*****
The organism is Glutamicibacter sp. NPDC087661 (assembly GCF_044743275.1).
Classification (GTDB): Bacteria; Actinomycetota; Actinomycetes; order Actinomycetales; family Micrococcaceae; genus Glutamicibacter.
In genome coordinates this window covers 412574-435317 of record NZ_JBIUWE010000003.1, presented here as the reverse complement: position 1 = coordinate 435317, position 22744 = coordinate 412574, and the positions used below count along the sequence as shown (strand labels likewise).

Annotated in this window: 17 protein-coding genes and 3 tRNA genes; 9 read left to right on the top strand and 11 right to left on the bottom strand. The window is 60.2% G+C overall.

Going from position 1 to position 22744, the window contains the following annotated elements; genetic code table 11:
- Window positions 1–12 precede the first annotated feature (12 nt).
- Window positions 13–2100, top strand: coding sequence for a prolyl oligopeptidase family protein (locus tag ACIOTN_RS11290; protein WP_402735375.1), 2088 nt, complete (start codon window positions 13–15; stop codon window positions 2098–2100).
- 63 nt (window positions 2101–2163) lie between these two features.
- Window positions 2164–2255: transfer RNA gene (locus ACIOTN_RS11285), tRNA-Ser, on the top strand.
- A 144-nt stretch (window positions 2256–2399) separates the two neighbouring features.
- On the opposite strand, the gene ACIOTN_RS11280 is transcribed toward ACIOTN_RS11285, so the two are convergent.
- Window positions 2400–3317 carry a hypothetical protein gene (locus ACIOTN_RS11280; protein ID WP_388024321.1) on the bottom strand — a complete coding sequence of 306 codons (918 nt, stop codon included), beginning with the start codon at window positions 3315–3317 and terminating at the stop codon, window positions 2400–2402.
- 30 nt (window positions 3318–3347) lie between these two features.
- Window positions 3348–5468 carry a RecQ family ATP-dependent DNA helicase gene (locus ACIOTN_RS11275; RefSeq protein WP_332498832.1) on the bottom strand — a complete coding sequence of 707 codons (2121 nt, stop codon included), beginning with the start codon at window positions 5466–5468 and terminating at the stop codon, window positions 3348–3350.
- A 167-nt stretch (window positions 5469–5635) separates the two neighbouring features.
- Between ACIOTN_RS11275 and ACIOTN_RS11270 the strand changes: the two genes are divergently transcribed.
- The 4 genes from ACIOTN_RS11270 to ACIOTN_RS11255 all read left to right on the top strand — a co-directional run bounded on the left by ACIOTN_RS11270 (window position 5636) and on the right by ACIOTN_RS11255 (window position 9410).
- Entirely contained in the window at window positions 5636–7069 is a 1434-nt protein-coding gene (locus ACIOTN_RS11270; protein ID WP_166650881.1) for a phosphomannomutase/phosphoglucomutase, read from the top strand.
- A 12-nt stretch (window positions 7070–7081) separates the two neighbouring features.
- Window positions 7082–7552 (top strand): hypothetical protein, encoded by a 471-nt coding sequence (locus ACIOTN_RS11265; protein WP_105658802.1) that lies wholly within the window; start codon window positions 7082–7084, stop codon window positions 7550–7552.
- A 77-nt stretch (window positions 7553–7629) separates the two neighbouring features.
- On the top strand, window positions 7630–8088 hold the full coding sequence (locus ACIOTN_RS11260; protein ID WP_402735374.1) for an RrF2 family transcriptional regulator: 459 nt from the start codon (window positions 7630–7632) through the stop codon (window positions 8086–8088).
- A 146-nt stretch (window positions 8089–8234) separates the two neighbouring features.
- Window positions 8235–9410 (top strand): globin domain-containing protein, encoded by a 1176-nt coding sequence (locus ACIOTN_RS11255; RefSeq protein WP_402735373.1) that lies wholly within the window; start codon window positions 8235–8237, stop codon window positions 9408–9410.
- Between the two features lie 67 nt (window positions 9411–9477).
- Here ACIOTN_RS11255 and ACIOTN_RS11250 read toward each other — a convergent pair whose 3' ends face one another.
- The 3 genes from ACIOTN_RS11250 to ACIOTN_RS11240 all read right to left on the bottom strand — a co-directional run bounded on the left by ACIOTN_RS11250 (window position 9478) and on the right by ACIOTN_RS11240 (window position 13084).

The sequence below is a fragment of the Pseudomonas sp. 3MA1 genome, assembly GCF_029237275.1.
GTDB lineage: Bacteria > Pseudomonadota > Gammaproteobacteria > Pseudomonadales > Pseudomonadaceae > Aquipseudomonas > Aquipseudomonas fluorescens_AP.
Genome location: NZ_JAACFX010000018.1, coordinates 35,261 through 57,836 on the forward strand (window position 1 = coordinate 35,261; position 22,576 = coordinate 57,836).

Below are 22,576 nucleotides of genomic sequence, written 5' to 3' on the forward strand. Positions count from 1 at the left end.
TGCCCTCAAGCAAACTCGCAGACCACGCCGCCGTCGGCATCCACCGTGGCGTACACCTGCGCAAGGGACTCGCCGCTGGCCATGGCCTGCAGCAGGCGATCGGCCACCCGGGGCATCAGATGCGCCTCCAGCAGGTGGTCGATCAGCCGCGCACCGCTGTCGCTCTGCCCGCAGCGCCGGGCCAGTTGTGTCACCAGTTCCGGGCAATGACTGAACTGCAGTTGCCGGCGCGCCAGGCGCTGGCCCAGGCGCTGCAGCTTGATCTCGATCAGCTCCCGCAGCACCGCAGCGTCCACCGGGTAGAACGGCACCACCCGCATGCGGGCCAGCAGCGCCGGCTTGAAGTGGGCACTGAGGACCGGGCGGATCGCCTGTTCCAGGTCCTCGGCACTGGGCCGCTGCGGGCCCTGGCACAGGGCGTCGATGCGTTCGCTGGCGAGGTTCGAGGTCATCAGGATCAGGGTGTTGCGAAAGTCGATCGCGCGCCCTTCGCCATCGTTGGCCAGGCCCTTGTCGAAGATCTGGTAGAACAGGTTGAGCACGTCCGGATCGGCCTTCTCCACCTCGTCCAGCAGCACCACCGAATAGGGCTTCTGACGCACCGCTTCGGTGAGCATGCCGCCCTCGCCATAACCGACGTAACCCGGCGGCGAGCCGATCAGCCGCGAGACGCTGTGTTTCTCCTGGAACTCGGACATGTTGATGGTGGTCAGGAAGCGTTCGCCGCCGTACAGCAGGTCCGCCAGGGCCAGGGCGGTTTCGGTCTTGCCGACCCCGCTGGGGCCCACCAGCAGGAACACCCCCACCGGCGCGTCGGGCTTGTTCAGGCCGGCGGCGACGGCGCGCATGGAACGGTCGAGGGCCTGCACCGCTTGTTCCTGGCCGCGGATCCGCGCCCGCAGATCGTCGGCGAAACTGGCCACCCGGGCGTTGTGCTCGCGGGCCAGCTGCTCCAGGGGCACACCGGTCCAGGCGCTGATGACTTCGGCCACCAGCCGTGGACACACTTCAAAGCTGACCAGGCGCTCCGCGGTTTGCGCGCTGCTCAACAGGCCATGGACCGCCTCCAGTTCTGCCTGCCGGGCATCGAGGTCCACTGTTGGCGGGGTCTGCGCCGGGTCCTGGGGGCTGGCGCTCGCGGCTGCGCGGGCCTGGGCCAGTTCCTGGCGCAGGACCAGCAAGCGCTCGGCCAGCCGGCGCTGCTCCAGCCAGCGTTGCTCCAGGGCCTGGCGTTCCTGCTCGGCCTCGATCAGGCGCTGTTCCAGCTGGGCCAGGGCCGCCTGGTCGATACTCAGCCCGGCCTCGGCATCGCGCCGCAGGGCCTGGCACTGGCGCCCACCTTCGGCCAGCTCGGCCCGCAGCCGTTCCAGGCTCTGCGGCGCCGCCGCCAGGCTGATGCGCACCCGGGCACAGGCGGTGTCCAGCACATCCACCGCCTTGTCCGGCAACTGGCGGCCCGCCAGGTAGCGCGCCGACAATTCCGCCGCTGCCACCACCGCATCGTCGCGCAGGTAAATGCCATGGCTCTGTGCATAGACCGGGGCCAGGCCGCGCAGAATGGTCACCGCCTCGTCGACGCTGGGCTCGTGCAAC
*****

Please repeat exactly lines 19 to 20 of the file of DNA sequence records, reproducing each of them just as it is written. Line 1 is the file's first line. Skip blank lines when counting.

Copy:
- A 12-nt stretch (window positions 7070–7081) separates the two neighbouring features.
- Window positions 7082–7552 (top strand): hypothetical protein, encoded by a 471-nt coding sequence (locus ACIOTN_RS11265; protein WP_105658802.1) that lies wholly within the window; start codon window positions 7082–7084, stop codon window positions 7550–7552.